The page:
Organisation for Security and Cooperation in Europe
The OSCE deals with a wide range of issues, including arms control, preventive diplomacy, confidence and security building measures, election monitoring, human rights and economic and environmental security. It has a network of 16 field operations in the Balkans, Eastern Europe and Central Asia.
In 2012, Ireland assumed the Chairmanship of the OSCE for the first time. As Chairperson-in-Office, the Tánaiste was responsible for the executive action of the organisation and the co-ordination of its activities. From the outset, Ireland’s objectives were to ensure balance and coherence across the three main policy areas of the OSCE, namely its politico-military dimension, its economic and environmental dimension and the human dimension, which covers human rights and fundamental freedoms.
The overarching goal was to strengthen security across all dimensions and to enhance the Organisation’s capacity to fulfil its fundamental objectives.
Within the Human Dimension, freedom of the media was a particular priority, with a focus on digital media and Internet Freedom. A Chairmanship conference on Internet Freedom took place last June at Dublin Castle. The aim of that conference was to move towards a clearer understanding of existing OSCE commitments regarding the rights to freedom of expression and freedom of the media, and their application to the Internet.
In the Economic and Environmental dimension, Ireland prioritised good governance issues. In the Politico-Military Dimension, Ireland sought to make progress on updating confidence and security building measures and enhancing the conflict prevention capacity of the organisation.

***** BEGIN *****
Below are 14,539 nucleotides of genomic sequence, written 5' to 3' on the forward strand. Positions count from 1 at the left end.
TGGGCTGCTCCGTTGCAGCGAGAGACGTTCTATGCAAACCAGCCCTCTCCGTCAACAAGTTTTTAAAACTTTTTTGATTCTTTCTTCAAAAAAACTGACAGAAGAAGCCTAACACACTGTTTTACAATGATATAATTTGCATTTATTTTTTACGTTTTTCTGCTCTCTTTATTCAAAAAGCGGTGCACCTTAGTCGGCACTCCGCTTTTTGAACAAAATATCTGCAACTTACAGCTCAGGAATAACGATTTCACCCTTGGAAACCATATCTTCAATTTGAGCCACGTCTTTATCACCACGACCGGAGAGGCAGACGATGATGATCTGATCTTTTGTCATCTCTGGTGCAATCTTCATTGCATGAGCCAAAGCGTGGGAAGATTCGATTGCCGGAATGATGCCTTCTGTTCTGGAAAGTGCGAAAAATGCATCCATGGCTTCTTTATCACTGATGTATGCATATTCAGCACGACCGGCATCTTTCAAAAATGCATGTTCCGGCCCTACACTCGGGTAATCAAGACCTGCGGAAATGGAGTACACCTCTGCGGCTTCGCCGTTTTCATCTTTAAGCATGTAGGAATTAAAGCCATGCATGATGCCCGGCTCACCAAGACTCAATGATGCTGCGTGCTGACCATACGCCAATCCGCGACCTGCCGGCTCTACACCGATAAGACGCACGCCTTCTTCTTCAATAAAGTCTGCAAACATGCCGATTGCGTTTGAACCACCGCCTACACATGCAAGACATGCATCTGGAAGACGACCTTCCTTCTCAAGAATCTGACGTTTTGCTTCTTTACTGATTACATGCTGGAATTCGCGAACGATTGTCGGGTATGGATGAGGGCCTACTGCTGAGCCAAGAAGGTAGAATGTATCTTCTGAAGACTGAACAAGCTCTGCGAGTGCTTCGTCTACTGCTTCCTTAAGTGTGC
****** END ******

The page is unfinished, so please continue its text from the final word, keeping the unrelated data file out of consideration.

Drawing on Irish conflict resolution expertise in order to facilitate efforts to resolve protracted conflicts was also a priority. A one-day conference took place on 27 April, focusing on Northern Ireland as a case study, aiming to draw on common themes applicable to conflict situations in the OSCE area.
The culminating event of the Chairmanship year was the OSCE Ministerial Council, which was hosted by the Tánaiste at the RDS from 6-7 December. This was the largest ever Ministerial to take place in Ireland. It was attended by over fifty Ministers, including the then US Secretary of State, Hilary Clinton, Russian Foreign Minister, Sergei Lavrov, Foreign Secretary William Hague and the EU’s High Representative, Catherine Ashton.
It is a particular achievement of the OSCE Ministerial that agreement was reached on the Helsinki +40 process. On the initiative of the Irish Chairmanship, a strategic roadmap has now been agreed for a process of reflection on the work of the OSCE, to be undertaken between now and 2015, the 40th anniversary of the signing of the Helsinki Final Act.
Other significant agreements included, for the first time in ten years, a joint statement on the Transdniestrian settlement process; a declaration on strengthening good governance; and a decision on transnational threats, which consolidates work over the past year.
Ireland remains in the OSCE Troika this year, with Ukraine, the current Chair and Switzerland, the incoming 2014 Chair.”